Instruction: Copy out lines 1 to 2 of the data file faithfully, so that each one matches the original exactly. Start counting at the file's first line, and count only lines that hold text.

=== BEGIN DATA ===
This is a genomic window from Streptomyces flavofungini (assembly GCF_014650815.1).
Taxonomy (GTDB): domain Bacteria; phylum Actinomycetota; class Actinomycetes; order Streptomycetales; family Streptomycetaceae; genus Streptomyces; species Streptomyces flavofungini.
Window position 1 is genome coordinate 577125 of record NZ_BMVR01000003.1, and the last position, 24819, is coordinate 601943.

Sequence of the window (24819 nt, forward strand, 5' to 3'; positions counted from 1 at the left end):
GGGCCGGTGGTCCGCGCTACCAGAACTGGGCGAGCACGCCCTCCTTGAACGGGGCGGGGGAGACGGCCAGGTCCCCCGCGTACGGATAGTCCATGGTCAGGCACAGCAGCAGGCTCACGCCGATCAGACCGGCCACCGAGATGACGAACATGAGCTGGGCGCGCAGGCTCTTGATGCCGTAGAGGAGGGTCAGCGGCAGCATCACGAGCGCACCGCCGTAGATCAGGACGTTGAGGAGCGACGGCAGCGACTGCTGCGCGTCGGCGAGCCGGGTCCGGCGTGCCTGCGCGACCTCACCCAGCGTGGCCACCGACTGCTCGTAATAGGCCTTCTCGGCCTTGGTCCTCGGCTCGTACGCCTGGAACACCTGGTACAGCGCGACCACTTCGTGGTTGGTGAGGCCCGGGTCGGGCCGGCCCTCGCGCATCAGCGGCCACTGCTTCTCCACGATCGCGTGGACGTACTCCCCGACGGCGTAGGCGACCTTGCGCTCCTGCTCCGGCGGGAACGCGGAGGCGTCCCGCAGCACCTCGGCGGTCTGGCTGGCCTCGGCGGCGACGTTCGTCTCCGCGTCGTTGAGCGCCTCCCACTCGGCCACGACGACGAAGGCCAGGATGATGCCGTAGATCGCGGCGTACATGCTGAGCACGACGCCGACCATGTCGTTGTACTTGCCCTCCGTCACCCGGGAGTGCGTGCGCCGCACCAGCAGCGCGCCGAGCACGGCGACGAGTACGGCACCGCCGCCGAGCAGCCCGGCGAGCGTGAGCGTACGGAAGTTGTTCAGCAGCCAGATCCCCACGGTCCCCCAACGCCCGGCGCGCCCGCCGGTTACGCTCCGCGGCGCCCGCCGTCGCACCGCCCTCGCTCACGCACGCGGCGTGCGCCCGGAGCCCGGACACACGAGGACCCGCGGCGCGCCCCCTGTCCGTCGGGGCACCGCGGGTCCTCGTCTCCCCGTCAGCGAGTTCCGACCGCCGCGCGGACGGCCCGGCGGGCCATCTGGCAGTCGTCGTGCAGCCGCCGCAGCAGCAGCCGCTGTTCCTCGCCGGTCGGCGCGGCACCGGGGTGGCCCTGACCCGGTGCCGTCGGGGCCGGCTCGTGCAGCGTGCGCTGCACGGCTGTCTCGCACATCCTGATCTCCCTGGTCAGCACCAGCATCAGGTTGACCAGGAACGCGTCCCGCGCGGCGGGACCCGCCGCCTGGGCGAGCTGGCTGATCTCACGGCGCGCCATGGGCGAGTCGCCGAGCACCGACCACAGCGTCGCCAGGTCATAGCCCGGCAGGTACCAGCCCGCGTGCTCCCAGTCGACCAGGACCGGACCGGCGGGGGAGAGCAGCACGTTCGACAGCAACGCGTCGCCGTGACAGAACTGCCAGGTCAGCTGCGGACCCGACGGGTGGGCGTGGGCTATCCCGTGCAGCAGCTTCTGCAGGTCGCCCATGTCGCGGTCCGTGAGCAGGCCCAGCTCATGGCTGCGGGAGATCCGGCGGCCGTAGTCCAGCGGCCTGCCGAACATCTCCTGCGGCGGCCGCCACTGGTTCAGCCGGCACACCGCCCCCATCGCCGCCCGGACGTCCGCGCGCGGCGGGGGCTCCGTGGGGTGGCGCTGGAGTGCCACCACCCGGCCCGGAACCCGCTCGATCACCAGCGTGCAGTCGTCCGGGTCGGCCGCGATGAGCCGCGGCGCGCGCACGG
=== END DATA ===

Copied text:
This is a genomic window from Streptomyces flavofungini (assembly GCF_014650815.1).
Taxonomy (GTDB): domain Bacteria; phylum Actinomycetota; class Actinomycetes; order Streptomycetales; family Streptomycetaceae; genus Streptomyces; species Streptomyces flavofungini.